Nevada is just 30 days into recreational cannabis sales, and it’s already been a banner month. The first four days of sales reportedly garnered more than $3 million in sales revenue, while people still fill the waiting rooms of area dispensaries to get a taste (or puff) of freedom. It hasn’t been all profits and bliss, though, because only two weeks after opening their doors to anyone over 21, many shops were already running low on product. What does this mean for a burgeoning industry in a city that draws millions of tourists from all over the world?
Although adults across the Valley are rushing to dispensaries in droves for infused chocolate bars and eights of Triple Bohdi, it’s not demand that is keeping the supply low, but the limited number of distributors who are able to transport products from the cultivators to the dispensaries. Evan Marder, the founder and chief operating officer of Matrix NV, foresaw the rush.
“I have plenty of inventory, but there’s just a major bottleneck with delivering. I strategized, I saw this coming and I knew how to handle it. I’ve been stockpiling for the last six months,” he says. “I want to continue supplying the dispensaries as they need it, but unfortunately this delivery debacle has put a wrench in the spokes of that one.”
The holdup stems from alcohol wholesalers being the only ones permitted to apply for marijuana distribution licenses for the first 18 months of sales, and not enough are actually doing so. This issue was addressed in mid-July by Governor Sandoval, with a “statement of emergency” that would allow the Department of Taxation to open the licenses to others beyond the wholesalers. Blackbird Logistics, a Reno-based medical marijuana distributor, swooped in to help dispensaries get the product they need for their customers, but whether they will be able to keep up with demand is still to be seen.
Although the delivery issue is beginning to improve, with several distributor applications currently pending, the next question is whether existing marijuana establishments will be able to keep up with the growing demand. Friday Night Inc., a Vancouver, British Columbia–based company that works with local cultivator and extractor Alternative Medicine Association, is moving forward with an expansion to meet the current need and the future market.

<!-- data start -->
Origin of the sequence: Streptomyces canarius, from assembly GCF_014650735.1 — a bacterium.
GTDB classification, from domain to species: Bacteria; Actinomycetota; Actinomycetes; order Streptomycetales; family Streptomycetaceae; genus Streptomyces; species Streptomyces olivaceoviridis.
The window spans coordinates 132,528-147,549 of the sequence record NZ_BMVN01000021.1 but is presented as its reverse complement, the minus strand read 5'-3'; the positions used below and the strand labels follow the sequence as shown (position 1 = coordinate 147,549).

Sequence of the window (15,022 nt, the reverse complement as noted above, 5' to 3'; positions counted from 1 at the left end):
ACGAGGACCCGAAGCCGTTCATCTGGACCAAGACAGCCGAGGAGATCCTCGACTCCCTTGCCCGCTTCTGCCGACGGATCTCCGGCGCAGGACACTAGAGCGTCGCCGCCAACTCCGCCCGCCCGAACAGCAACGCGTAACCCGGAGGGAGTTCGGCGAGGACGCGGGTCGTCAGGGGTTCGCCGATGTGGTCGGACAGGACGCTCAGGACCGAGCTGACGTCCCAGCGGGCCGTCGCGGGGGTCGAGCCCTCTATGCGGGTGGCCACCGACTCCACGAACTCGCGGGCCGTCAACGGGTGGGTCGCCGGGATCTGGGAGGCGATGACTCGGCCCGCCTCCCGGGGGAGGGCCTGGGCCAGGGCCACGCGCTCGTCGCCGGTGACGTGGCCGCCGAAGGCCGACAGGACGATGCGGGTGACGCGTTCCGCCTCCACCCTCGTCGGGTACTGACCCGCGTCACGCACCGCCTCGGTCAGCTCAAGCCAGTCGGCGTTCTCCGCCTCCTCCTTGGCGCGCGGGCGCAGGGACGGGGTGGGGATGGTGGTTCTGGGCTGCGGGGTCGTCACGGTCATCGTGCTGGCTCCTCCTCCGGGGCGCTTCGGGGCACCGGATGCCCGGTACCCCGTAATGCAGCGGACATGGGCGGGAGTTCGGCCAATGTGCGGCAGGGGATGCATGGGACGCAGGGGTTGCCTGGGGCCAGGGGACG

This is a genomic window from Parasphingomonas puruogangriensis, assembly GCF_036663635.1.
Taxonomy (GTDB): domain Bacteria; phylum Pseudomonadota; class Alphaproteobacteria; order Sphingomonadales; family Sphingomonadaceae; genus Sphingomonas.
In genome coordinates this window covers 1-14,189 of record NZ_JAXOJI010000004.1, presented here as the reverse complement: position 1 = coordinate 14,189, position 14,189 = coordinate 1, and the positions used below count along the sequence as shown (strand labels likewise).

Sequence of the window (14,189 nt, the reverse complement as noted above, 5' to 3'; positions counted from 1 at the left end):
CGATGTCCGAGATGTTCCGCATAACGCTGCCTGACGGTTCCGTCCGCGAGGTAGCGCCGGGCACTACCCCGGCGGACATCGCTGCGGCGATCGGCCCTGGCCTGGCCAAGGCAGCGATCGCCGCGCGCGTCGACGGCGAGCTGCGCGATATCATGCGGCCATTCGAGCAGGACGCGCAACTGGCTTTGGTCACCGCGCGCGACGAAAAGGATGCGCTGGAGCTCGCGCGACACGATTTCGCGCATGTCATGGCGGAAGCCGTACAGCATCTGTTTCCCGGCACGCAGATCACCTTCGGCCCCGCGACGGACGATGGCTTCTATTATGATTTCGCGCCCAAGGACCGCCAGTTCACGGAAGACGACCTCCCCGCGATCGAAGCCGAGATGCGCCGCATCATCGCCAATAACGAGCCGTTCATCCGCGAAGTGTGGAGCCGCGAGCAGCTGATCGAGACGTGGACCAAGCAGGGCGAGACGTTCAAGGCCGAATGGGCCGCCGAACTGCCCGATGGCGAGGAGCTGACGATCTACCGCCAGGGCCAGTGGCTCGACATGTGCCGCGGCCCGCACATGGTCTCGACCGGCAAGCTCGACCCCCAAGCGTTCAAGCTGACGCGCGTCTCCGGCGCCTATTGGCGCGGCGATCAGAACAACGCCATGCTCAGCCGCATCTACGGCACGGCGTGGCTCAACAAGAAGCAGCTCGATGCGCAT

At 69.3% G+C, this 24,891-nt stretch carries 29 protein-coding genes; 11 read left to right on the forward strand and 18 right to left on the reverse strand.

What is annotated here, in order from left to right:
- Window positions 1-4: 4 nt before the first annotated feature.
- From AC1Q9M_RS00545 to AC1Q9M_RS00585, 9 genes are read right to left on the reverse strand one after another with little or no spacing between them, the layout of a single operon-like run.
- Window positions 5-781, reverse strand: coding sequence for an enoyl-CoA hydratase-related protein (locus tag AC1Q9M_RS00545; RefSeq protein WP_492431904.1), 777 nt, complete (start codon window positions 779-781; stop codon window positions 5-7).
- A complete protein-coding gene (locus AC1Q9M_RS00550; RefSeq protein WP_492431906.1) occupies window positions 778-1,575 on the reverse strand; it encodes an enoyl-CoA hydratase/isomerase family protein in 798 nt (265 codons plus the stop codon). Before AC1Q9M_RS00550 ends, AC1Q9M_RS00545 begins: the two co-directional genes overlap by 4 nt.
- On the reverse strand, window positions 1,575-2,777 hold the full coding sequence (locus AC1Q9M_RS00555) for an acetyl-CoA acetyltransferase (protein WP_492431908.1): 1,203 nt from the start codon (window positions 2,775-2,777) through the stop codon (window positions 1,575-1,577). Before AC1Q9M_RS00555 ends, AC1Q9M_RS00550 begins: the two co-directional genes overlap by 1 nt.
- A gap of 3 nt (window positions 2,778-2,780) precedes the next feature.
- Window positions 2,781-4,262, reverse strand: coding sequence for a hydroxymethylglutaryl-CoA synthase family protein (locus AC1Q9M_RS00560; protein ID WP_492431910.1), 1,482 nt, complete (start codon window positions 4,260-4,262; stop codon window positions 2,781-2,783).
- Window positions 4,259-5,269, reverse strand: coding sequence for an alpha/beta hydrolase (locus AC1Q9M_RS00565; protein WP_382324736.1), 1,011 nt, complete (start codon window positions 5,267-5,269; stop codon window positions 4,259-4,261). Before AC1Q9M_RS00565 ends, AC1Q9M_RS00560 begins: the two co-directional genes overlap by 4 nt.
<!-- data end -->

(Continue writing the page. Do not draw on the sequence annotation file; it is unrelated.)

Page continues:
“We’re already scrambling to double our footprint,” says Friday Night CEO Brayden Sutton. “We’re growing right now from 20,000 square feet to double, if not five times that in the next six months. We really need to take advantage of these 18 months and essentially make sure we’re doing everything we can to increase our ability to grow as quickly as we can, prior to [the market] opening up to everybody.” The company is shopping around for a new, larger facility in the city and hopes to be moved in and well into harvest by September.
Matrix has already outgrown their original space as well. “We were on a limited budget when we built out,” says Marder, pointing out that Matrix has been using only about half of their existing facility. He continues, “I’m not saying I have an unlimited budget to work with, but at the same time, I can do some of the really cool things I wanted to do on our first build-out.”
The new expansion will fill the rest of their 30,000-square-foot facility, allowing Marder and his team to focus on the product. “My focus is all about quality, not quantity. I just want to be able to grow the most quality bud and supply as much as possible. So that’s what we’re aiming to do—just expand so we can continue to supply the demand.”
Both lawmakers and business owners are moving quickly and collaboratively to solve problems well for the future of this industry—and it also means that, hopefully, no one will be without their favorite strain anytime soon.